The Saturdays - 'Missing You'
A controversial song, this. And one which has cause more than a few ripples since it first escaped onto the internet a few weeks ago. People have been quietly asking each other if they've heard it, and if so, what they think, as if there needs to be a common agreement as to whether it is good or bad.
Something hidden deep in the song's DNA is engagingly bad, or worryingly good, and it's got everyone's quality alarms jangling like a wind-chime in a hurricane. And it's not just about the song. People are now wondering whether, if it IS bad, it represents final proof that the band who gave us the (still) amazing 'Up' have lost their way as a potent pop force.
So, before we find ourselves in the middle of a pop vigilante mob, setting fire to the Sundays' lawn by mistake, let's have a good look at this thing, and see if we can't get to the root of the problem.
(Here's the video. Scunthorpe has never looked so good.)
Now, it's probably fair to say the key line here is "I miss missing you". It's the main bit of the chorus, and of course it sounds like gibberish at first listen. So if you can stomach that - and a fair few people have already fallen at the first hurdle - you're probably well on the way to enjoying the whole thing.
If you're a little lost as to what it means, it suggests a mournful feeling about a long-dead relationship which you suddenly realise you don't even remember that well, and this makes you sad. But no, this is about a current relationship which has lost its fire, and as Rochelle so bluntly explains, "love is only true if it hurts".
Ergotherefore, what you miss is the feeling of anguish you once had when you had to be seperated, because even THAT would prove there was some kind of chemistry still there.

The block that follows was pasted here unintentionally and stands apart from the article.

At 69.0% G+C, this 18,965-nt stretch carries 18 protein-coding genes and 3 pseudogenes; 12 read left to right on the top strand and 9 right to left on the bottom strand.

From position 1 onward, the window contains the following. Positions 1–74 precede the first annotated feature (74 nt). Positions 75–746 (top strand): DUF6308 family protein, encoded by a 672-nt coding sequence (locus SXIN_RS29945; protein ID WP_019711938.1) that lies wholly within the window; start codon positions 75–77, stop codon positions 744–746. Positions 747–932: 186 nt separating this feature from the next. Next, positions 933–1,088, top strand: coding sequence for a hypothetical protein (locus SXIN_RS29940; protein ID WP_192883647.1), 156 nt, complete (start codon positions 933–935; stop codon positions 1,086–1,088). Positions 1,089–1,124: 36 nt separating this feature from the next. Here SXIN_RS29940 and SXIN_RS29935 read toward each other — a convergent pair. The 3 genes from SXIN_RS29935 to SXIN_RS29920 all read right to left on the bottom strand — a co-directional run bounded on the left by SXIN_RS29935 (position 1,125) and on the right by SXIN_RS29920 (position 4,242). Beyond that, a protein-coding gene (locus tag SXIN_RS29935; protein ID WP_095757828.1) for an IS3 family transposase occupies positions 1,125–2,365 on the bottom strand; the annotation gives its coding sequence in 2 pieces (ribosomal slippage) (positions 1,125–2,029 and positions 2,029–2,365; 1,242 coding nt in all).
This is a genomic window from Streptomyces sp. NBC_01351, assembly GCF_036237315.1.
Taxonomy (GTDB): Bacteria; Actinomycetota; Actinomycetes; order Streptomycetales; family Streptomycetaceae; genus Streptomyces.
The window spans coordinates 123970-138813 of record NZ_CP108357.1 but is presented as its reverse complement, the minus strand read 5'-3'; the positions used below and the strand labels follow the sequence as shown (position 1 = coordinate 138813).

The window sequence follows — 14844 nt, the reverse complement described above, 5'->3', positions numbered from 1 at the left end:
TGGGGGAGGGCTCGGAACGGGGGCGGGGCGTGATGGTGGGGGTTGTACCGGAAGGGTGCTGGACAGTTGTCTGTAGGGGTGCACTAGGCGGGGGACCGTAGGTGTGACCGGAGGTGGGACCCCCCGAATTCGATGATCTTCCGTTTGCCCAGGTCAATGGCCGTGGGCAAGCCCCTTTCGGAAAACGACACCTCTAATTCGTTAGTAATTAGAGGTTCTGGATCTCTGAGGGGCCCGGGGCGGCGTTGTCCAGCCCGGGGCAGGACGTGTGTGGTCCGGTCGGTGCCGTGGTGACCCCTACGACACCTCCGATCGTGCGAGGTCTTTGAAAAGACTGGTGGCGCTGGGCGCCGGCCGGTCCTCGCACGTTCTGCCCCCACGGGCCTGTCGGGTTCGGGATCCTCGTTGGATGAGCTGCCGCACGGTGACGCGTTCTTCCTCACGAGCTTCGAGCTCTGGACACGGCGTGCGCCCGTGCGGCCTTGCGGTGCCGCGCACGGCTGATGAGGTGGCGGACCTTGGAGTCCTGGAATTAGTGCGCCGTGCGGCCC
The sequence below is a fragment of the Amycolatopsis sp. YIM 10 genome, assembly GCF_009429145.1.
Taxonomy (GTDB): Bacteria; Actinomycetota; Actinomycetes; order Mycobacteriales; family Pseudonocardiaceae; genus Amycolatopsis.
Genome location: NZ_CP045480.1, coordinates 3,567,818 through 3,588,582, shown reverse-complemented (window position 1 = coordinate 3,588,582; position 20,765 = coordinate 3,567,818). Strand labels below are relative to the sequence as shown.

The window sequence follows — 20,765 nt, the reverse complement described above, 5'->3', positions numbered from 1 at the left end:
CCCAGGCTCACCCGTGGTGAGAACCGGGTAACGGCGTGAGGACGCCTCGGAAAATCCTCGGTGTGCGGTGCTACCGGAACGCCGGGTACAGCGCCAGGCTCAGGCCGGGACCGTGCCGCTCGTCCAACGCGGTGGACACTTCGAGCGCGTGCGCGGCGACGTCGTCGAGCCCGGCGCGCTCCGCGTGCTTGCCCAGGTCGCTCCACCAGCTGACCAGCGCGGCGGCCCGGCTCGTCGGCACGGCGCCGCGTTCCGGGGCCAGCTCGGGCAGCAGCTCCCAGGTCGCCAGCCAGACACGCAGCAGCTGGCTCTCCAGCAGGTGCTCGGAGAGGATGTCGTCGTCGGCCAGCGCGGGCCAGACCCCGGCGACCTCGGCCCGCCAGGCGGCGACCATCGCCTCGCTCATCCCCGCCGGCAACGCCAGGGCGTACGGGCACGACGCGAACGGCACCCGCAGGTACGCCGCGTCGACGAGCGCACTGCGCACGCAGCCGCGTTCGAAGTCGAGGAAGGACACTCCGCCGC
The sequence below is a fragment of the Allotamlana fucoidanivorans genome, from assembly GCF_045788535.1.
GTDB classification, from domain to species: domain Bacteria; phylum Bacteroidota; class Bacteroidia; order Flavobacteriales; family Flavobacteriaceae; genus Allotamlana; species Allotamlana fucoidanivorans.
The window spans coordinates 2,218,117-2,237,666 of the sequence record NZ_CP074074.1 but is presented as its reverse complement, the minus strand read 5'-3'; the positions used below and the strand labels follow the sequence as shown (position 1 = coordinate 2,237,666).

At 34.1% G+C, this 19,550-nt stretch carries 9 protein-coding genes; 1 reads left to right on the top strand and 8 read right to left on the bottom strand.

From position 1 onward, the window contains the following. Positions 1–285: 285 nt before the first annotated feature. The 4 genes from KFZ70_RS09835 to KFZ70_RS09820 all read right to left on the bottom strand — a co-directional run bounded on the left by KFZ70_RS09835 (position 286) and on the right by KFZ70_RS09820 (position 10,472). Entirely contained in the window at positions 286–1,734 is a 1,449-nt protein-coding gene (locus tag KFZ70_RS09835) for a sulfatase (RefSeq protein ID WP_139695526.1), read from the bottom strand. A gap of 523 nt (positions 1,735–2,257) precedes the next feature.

Naturally, the people who want to write the band off are keen to see an ironic parallel between the lyrics of the song and their current predicament. "Hah!", they sneer, "we miss missing you too, now you're all BACK and RUBBISH!". But that's sneery and rude, so we'll have none of that here.
What we will have here is a moment of appreciation for the bit where they sing "begging to get back together", because that's an undeniable peak in a song which is constantly building towards something. It's slow, moody, ponderous, a little bit boring at times, but when it gets to that bit, it's like you've finally pulled your bike over the top of the hill and you're starting to accelerate down the other side. That's the good bit.
On the other hand, the verses are overblown and daft. And crucially, the little quirks on the voices - Frankie's too-thick autotune, Mollie's croak, Vanessa's slightly blocked-up nose - are sometimes louder than the voices themselves.
Still and all, it's a grower. I've a feeling that even the most snarky of disappointed Sats fans could still find themself having a bit of a moment with that chorus, given the right circumstances.
As for whether it spells doom for the group in the long-run...well I hope not. Not until Girls Aloud bury the hatchet at any rate...
The Sound Radar says: "It feels like an element is missing."
Melismatic says: "It is continuing The Satz downhill slant into Hot AC territory with yet another mid-tempo sparkler."
The Beat Review says: "It's actually better than 'Forever Is Over' which I think was overly done"